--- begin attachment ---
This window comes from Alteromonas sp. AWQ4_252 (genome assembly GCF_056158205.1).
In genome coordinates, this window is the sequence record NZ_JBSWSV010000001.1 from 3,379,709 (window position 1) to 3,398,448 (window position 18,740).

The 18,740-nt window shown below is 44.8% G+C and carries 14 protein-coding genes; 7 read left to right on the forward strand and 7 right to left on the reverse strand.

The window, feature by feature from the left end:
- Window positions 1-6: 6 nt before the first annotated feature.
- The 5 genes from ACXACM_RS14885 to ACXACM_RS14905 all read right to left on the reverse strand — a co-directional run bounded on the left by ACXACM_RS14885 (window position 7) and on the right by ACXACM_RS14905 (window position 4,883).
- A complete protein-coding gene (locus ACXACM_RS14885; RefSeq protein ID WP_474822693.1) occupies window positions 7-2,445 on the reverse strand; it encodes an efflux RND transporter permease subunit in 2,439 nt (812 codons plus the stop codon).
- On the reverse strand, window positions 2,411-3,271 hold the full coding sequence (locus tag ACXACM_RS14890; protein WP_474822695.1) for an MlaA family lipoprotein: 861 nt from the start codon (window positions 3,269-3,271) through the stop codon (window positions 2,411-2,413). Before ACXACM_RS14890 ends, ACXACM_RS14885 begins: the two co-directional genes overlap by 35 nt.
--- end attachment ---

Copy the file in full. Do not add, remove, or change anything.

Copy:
This window comes from Alteromonas sp. AWQ4_252 (genome assembly GCF_056158205.1).
In genome coordinates, this window is the sequence record NZ_JBSWSV010000001.1 from 3,379,709 (window position 1) to 3,398,448 (window position 18,740).

The 18,740-nt window shown below is 44.8% G+C and carries 14 protein-coding genes; 7 read left to right on the forward strand and 7 right to left on the reverse strand.

The window, feature by feature from the left end:
- Window positions 1-6: 6 nt before the first annotated feature.
- The 5 genes from ACXACM_RS14885 to ACXACM_RS14905 all read right to left on the reverse strand — a co-directional run bounded on the left by ACXACM_RS14885 (window position 7) and on the right by ACXACM_RS14905 (window position 4,883).
- A complete protein-coding gene (locus ACXACM_RS14885; RefSeq protein ID WP_474822693.1) occupies window positions 7-2,445 on the reverse strand; it encodes an efflux RND transporter permease subunit in 2,439 nt (812 codons plus the stop codon).
- On the reverse strand, window positions 2,411-3,271 hold the full coding sequence (locus tag ACXACM_RS14890; protein WP_474822695.1) for an MlaA family lipoprotein: 861 nt from the start codon (window positions 3,269-3,271) through the stop codon (window positions 2,411-2,413). Before ACXACM_RS14890 ends, ACXACM_RS14885 begins: the two co-directional genes overlap by 35 nt.